However, when you consciously invoke your Creative Genius using the equation I’ve developed, the process changes. By pressing on new neural ‘levers’ you interrupt your routine response and begin to explore more pathways that lead you to discover new ideas and potential solutions.
In 1992, I created a visual goal setting process called, The Snapshot of the Big Picture, and began working with organizations and individuals to help them achieve their goals. The essence of the process, as many of you know, is that an individual or team would write words and draw pictures that depict where they were now (the current state), where they want to be a year from now (the desired new reality), and identify the three boldest things they can do to get there (action steps).
Early studies with the pharmaceutical company Hoffman LaRoche showed that before using visual images to depict the future, only 36% of the people in their pharmaceutical division understood the company’s vision and strategy. After using a picture to depict their vision, goals and strategy, 94% of them understood the strategy, and 84% of them said they understood how their work contributed to both the vision and the strategy everyday. This kind of success rate when using visual imagery was repeated with other companies and the results were amazing and inspiring for the participants. But when the same process was used with individuals, the results were markedly different. Some individuals didn’t have the same immediate ability to achieve success for some reason.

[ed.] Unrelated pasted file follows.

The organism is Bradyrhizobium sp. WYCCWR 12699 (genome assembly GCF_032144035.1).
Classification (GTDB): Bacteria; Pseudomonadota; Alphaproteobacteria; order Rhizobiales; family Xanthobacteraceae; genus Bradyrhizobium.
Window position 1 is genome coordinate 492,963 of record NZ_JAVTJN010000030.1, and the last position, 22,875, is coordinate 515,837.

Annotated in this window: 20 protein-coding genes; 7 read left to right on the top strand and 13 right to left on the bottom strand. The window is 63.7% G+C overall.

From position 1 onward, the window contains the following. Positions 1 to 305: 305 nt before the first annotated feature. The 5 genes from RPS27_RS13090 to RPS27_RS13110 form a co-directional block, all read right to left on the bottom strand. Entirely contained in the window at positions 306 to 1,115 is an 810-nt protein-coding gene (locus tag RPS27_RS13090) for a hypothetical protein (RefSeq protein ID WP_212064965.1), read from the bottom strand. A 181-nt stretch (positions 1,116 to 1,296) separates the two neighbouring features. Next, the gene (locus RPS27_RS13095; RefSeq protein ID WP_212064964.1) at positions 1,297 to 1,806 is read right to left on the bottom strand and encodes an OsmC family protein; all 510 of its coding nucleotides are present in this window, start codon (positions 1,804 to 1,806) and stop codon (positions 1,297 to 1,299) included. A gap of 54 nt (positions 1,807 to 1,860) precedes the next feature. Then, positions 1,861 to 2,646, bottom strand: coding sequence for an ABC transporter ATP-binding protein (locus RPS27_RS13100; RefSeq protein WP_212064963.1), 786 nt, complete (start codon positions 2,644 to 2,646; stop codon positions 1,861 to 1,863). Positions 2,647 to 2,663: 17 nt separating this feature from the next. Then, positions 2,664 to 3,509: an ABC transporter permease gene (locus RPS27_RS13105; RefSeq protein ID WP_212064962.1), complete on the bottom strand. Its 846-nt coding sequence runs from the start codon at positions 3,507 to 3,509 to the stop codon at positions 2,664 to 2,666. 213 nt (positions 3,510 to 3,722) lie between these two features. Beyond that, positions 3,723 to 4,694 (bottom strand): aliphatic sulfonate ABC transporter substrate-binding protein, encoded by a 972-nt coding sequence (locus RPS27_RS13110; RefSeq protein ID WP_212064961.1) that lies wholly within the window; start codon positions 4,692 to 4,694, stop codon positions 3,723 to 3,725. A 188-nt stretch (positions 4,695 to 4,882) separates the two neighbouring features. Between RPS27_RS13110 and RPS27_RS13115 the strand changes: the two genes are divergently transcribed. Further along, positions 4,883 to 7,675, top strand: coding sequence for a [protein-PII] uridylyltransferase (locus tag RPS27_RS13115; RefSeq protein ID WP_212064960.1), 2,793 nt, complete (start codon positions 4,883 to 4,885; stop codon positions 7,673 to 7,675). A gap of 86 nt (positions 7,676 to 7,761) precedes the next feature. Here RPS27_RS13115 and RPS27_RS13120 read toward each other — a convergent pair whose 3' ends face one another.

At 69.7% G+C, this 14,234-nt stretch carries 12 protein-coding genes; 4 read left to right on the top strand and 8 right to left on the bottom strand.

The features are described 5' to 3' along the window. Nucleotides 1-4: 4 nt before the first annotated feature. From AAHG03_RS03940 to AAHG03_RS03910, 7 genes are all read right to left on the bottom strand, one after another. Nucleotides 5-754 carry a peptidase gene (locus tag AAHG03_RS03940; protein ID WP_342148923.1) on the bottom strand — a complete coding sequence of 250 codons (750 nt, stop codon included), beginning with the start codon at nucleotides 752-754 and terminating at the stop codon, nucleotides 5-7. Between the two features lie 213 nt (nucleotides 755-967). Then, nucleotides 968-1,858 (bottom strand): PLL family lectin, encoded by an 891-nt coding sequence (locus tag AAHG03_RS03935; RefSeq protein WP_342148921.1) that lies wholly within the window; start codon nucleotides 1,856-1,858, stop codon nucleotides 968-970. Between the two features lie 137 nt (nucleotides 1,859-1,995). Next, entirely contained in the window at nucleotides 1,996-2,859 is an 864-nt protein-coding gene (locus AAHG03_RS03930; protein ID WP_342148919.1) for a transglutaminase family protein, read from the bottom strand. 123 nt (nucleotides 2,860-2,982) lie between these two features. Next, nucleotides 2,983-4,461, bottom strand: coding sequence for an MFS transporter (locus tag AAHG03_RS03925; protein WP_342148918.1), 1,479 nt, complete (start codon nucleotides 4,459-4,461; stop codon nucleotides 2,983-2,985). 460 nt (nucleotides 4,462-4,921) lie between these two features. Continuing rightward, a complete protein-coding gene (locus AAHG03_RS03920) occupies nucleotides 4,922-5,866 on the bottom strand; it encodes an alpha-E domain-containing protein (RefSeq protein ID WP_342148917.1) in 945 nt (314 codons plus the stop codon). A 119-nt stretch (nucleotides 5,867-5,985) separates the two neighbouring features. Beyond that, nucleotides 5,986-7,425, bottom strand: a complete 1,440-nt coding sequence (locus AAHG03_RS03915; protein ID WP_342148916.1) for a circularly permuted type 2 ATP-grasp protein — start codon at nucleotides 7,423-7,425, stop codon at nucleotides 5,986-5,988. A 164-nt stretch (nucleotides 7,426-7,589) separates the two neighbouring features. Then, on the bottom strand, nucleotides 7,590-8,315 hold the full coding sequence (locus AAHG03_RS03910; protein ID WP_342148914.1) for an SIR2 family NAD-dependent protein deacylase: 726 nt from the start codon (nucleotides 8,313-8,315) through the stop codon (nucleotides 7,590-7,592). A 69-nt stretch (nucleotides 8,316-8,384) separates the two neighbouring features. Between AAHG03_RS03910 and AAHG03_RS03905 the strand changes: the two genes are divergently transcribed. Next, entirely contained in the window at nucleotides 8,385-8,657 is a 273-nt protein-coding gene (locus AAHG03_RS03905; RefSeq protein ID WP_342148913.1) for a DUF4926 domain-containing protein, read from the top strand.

The people who were using The Snapshot of the Big Picture process had often learned about it by watching my TEDx Rainier Draw Your Future talk. They would copy or download the Big Picture template, create images depicting their current and desired states, and then identify the three bold steps to get there.
The talk had reached a large audience, both through the regular TEDx YouTube channel (about 600k people) and when it was posted on a renegade channel (about 6 million). Many of the viewers posted comments about their experience.